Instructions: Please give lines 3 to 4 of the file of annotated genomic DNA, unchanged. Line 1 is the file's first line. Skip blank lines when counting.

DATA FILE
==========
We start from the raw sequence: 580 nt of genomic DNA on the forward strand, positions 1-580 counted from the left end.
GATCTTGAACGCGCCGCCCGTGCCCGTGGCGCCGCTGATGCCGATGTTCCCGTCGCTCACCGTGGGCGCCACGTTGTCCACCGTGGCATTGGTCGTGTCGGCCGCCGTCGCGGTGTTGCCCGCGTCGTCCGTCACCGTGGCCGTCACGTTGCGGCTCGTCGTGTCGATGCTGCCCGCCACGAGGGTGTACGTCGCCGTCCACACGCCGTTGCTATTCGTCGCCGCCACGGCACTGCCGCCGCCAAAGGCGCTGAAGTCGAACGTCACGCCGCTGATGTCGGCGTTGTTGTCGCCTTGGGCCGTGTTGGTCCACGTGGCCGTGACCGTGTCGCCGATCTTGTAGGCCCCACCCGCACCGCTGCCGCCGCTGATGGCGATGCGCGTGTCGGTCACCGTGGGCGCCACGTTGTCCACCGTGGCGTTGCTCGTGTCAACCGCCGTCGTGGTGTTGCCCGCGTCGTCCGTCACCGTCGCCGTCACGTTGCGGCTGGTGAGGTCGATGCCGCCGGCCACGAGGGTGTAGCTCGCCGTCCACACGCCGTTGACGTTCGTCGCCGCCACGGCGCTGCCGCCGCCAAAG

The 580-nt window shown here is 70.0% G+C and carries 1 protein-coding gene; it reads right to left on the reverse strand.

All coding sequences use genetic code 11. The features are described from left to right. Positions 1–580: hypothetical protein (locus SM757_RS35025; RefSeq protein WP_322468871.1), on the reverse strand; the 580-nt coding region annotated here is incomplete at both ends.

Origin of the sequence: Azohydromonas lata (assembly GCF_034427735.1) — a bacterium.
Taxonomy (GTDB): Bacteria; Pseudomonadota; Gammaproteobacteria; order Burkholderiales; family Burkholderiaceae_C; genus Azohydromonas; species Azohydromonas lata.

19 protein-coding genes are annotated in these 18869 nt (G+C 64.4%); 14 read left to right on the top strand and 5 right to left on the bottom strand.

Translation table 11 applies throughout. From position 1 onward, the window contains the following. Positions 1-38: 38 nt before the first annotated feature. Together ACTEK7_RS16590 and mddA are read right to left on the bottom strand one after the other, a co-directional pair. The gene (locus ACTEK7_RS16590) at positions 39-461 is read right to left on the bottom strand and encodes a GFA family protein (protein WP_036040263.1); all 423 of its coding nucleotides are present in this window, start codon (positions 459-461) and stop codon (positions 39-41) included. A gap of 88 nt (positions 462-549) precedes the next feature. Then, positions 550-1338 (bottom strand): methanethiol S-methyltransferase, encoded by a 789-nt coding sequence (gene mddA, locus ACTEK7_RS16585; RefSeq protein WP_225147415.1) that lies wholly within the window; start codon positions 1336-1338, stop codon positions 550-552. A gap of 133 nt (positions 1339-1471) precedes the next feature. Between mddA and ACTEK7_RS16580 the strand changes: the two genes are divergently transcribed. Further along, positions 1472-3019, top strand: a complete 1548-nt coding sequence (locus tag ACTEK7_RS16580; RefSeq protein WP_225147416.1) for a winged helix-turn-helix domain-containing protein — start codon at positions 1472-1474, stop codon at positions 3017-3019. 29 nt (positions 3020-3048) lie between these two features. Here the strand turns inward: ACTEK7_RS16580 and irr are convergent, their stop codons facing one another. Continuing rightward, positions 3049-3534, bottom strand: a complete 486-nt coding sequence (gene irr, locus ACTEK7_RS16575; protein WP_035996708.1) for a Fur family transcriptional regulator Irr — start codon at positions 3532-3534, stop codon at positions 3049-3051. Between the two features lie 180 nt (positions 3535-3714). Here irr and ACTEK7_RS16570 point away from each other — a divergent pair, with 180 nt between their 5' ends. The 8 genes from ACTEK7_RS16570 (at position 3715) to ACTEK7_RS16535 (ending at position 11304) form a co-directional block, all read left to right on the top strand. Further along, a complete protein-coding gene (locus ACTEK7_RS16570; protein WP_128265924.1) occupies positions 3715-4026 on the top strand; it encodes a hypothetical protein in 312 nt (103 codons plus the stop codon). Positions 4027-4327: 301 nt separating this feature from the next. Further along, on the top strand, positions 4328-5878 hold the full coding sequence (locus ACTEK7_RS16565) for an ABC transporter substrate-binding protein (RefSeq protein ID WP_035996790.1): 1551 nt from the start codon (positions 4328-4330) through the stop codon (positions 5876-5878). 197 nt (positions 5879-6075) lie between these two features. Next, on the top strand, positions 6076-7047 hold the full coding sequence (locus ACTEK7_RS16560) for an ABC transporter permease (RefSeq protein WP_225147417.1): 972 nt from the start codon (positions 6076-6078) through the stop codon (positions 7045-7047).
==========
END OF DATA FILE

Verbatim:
The 580-nt window shown here is 70.0% G+C and carries 1 protein-coding gene; it reads right to left on the reverse strand.

All coding sequences use genetic code 11. The features are described from left to right. Positions 1–580: hypothetical protein (locus SM757_RS35025; RefSeq protein WP_322468871.1), on the reverse strand; the 580-nt coding region annotated here is incomplete at both ends.